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On May 24, 2012, the Supreme Court announced its decision in Blueford v. Arkansas.  This case involved a state court jury that had announced it was unanimous against guilt on charges of capital and first-degree murder, but ultimately deadlocked on a manslaughter charge.  A mistrial was then declared and the jury discharged; there was no entry of a formal verdict.  The question before the Supreme Court was whether the Fifth Amendment’s Double Jeopardy Clause prohibited the prosecutors from trying the defendant a second time on the capital and first-degree murder charges.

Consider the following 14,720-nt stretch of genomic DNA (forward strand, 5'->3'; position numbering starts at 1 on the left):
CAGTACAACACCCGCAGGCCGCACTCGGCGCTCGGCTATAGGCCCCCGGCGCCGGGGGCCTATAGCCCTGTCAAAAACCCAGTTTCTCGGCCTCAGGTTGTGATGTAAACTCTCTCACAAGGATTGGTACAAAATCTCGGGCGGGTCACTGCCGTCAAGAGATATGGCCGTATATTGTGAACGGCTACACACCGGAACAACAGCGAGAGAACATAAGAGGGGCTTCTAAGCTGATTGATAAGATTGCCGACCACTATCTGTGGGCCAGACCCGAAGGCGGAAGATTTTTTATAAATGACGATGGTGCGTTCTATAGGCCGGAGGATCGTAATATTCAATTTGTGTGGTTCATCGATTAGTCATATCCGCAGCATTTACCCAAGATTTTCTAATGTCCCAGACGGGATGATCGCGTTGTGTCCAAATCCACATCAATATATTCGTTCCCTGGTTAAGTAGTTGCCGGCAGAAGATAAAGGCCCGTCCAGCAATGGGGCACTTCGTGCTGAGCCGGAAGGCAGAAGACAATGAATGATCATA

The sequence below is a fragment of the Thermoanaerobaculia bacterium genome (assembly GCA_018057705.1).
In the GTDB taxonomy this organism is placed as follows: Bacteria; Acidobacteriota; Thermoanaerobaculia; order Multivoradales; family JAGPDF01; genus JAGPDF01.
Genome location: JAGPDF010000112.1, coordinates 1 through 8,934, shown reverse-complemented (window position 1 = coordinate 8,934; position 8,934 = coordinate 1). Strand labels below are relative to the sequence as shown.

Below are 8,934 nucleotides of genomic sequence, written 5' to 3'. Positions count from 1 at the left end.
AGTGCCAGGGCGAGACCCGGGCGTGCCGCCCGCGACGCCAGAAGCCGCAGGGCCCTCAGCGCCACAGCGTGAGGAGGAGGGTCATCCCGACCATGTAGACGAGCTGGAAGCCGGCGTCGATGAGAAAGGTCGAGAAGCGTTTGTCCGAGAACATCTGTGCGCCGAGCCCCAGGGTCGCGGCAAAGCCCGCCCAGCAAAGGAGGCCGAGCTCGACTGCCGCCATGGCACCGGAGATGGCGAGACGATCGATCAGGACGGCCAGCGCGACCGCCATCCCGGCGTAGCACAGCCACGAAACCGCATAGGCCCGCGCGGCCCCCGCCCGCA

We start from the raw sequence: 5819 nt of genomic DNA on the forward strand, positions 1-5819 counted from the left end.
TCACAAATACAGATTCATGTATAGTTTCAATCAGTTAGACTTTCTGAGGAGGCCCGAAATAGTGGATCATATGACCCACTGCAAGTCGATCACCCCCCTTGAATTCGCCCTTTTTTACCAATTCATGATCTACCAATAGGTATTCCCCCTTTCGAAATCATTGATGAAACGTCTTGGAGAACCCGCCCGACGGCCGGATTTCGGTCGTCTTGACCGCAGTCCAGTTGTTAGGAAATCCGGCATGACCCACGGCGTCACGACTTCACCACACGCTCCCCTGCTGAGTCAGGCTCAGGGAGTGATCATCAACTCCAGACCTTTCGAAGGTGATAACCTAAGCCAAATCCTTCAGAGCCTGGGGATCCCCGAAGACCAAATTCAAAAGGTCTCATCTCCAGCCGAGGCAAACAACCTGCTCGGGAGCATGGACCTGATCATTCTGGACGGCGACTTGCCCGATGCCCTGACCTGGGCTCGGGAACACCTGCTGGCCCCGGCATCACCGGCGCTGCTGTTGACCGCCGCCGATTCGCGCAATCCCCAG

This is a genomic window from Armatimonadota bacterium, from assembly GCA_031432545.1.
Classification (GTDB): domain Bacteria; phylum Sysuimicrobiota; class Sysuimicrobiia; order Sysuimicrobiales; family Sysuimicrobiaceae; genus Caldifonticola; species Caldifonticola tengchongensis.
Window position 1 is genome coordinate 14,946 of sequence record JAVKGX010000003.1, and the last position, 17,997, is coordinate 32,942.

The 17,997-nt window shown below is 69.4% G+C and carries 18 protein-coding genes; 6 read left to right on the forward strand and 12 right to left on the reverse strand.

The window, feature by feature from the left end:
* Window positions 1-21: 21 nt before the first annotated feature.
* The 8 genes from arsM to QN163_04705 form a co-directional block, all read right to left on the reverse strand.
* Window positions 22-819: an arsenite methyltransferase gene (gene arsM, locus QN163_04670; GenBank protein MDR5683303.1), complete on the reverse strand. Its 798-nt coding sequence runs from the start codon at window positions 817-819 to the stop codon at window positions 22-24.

In an opinion delivered by Chief Justice Roberts, the Court held by a vote of 6-3 that the Double Jeopardy Clause did not protect the defendant from being retried on the capital and first-degree murder charges.  Justices Scalia, Kennedy, Thomas, Breyer, and Alito joined the Chief Justice’s opinion.  Justice Sotomayor filed a dissenting opinion, which was joined by Justices Ginsburg and Kagan.

To discuss the case, we have McGregor Scott, who is a Partner at Orrick, Herrington & Sutcliffe, LLP.

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